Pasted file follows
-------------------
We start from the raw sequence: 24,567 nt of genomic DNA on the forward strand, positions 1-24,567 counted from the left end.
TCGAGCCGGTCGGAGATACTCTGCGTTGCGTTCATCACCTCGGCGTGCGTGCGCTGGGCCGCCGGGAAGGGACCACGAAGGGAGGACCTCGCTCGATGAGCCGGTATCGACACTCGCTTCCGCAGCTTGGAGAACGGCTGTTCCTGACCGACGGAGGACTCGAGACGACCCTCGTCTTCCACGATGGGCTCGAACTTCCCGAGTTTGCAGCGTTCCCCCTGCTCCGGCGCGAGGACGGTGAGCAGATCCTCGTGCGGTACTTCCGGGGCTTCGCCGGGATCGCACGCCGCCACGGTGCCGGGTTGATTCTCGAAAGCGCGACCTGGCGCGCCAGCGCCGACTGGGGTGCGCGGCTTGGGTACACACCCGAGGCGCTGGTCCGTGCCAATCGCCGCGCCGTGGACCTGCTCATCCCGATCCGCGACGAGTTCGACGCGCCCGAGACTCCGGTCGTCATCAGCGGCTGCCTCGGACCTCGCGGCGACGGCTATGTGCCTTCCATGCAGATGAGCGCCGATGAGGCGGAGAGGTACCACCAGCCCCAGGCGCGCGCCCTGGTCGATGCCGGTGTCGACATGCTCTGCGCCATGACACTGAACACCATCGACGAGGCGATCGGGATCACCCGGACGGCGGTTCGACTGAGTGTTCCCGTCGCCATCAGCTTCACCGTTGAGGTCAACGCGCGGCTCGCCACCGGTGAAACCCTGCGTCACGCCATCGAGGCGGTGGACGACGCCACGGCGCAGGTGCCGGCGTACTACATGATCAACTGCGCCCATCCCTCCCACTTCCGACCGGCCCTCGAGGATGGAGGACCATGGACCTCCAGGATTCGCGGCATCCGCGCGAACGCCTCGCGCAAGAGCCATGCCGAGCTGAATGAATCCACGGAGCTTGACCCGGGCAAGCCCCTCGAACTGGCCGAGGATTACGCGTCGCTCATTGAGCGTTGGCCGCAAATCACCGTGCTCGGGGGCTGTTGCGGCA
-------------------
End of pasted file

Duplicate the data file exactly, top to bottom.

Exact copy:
We start from the raw sequence: 24,567 nt of genomic DNA on the forward strand, positions 1-24,567 counted from the left end.
TCGAGCCGGTCGGAGATACTCTGCGTTGCGTTCATCACCTCGGCGTGCGTGCGCTGGGCCGCCGGGAAGGGACCACGAAGGGAGGACCTCGCTCGATGAGCCGGTATCGACACTCGCTTCCGCAGCTTGGAGAACGGCTGTTCCTGACCGACGGAGGACTCGAGACGACCCTCGTCTTCCACGATGGGCTCGAACTTCCCGAGTTTGCAGCGTTCCCCCTGCTCCGGCGCGAGGACGGTGAGCAGATCCTCGTGCGGTACTTCCGGGGCTTCGCCGGGATCGCACGCCGCCACGGTGCCGGGTTGATTCTCGAAAGCGCGACCTGGCGCGCCAGCGCCGACTGGGGTGCGCGGCTTGGGTACACACCCGAGGCGCTGGTCCGTGCCAATCGCCGCGCCGTGGACCTGCTCATCCCGATCCGCGACGAGTTCGACGCGCCCGAGACTCCGGTCGTCATCAGCGGCTGCCTCGGACCTCGCGGCGACGGCTATGTGCCTTCCATGCAGATGAGCGCCGATGAGGCGGAGAGGTACCACCAGCCCCAGGCGCGCGCCCTGGTCGATGCCGGTGTCGACATGCTCTGCGCCATGACACTGAACACCATCGACGAGGCGATCGGGATCACCCGGACGGCGGTTCGACTGAGTGTTCCCGTCGCCATCAGCTTCACCGTTGAGGTCAACGCGCGGCTCGCCACCGGTGAAACCCTGCGTCACGCCATCGAGGCGGTGGACGACGCCACGGCGCAGGTGCCGGCGTACTACATGATCAACTGCGCCCATCCCTCCCACTTCCGACCGGCCCTCGAGGATGGAGGACCATGGACCTCCAGGATTCGCGGCATCCGCGCGAACGCCTCGCGCAAGAGCCATGCCGAGCTGAATGAATCCACGGAGCTTGACCCGGGCAAGCCCCTCGAACTGGCCGAGGATTACGCGTCGCTCATTGAGCGTTGGCCGCAAATCACCGTGCTCGGGGGCTGTTGCGGCA